Last Saturday night, Derek Jeter made his first trip to the Negro Leagues Museum in Kansas City.
He apologized for not making it sooner. “I’ve always intended to come,” Jeter said after receiving the Oscar Charleston Award for his MVP-type season. “I’m glad I finally made it. This is very impressive and it’s something everyone should take the opportunity to experience.”
I’ve always had this romantic vision of traveling through Negro League cities by bus. Starting here in New York – home of the New York Black Yankees, the New York Cubans, the Brooklyn Eagles, the Brooklyn Royal Giants, the New York Gorhams, the New York Harlem Stars, the New York Lincoln Giants and the Lincoln Stars – I would wind through cities like Newark, Baltimore, Philadelphia, Washington, Pittsburgh, Detroit, Indianapolis, Chicago, Memphis, Nashville, Chattanooga, Birmingham, St. Louis and then on to Kansas City, the home of the Monarchs.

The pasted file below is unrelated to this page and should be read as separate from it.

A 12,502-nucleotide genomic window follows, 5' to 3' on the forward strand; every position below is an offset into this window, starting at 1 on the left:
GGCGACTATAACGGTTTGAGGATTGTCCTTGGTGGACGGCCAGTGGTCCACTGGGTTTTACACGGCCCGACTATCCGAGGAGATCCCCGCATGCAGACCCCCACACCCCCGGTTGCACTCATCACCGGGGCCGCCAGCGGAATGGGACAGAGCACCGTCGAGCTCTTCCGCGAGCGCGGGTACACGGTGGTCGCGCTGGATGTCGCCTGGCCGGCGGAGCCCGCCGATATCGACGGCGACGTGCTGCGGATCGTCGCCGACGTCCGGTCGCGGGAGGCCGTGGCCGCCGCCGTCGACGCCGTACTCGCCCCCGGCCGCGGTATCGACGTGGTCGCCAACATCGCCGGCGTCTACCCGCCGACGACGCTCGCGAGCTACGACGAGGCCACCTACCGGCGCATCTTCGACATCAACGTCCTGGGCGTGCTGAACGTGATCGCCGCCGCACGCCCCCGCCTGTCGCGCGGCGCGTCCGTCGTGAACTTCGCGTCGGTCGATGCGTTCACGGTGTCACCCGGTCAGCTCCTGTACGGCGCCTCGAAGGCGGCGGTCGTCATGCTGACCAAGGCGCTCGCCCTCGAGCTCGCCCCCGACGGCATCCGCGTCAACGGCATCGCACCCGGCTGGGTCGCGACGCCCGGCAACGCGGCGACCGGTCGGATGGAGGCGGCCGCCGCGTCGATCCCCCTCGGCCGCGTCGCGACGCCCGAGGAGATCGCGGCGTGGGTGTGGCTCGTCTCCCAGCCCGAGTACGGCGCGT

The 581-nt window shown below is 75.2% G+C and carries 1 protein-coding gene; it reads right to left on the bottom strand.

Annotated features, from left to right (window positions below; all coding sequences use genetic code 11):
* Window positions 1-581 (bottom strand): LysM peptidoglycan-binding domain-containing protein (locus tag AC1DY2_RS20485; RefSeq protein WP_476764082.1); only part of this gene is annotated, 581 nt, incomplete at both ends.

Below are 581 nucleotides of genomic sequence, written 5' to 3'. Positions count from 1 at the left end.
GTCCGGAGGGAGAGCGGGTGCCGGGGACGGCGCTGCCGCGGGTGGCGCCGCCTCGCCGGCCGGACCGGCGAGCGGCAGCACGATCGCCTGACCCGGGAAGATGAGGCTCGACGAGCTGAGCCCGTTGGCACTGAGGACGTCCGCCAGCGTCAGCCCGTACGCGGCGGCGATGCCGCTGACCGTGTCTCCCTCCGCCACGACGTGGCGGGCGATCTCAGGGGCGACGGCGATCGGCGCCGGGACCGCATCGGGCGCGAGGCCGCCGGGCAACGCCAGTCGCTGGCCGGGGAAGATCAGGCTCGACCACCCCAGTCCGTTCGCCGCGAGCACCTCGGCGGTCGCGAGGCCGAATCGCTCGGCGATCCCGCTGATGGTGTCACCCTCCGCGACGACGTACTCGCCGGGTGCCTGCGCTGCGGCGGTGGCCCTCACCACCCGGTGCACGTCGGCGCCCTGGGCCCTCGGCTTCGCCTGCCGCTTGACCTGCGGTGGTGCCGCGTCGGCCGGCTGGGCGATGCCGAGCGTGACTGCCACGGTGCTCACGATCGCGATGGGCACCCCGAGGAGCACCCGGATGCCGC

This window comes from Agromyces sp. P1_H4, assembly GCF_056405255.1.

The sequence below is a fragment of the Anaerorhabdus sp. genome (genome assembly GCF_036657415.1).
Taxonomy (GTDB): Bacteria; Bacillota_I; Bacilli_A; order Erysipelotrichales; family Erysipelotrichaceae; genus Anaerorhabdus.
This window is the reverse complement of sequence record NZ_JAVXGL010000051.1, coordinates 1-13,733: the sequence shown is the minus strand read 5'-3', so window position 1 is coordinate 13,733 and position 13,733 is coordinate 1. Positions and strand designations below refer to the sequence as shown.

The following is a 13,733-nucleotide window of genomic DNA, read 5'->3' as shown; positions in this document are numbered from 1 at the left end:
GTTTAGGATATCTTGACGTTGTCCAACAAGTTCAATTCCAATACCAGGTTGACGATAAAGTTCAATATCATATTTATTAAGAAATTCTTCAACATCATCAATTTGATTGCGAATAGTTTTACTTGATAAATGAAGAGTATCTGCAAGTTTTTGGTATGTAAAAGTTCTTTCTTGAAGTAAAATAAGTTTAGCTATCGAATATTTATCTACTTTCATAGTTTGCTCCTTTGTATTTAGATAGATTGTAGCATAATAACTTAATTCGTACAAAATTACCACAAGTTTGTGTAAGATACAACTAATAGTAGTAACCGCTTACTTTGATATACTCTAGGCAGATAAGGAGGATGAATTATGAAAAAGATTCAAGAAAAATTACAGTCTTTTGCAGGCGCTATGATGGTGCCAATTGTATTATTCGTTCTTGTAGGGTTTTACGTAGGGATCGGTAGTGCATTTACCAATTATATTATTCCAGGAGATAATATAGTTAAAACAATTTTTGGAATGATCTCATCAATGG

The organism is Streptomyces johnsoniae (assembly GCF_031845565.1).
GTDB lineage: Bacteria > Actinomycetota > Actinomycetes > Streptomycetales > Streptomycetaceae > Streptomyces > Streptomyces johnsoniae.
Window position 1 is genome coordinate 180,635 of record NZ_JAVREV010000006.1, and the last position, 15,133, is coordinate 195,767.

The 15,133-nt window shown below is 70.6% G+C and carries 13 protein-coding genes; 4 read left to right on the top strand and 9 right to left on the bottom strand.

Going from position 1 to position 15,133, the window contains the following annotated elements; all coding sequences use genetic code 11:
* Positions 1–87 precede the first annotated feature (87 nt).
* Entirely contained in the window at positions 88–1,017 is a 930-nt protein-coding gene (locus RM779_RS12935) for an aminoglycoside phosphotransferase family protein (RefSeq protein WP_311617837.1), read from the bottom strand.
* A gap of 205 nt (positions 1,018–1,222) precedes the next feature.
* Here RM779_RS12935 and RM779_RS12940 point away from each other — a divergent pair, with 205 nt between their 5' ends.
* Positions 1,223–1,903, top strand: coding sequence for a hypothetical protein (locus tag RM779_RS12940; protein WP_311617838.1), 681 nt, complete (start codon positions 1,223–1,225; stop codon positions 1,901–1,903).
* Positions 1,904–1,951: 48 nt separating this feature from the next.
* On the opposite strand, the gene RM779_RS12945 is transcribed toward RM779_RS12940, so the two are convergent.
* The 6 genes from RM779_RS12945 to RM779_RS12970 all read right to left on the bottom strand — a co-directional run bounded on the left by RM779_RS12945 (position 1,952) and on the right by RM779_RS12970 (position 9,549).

The Kansas City Monarchs won eight Negro American League championships, four Negro National League titles and two Negro League World Series crowns. Their stars – Cool Papa Bell, Buck O'Neil, Jackie Robinson, Turkey Stearnes, Hilton Smith, Bullet Joe Rogan, Ernie Banks, Elston Howard, Willard Brown and, of course, the great Satchel Paige – traveled mostly by bus. They crisscrossed the country playing baseball at the highest level.
The Negro Leagues Museum is a monument to greatness that wouldn’t have existed in a just society. That injustice left us with stories and legends of some of the finest baseball players ever.
Jeter is right. Everyone needs to experience that.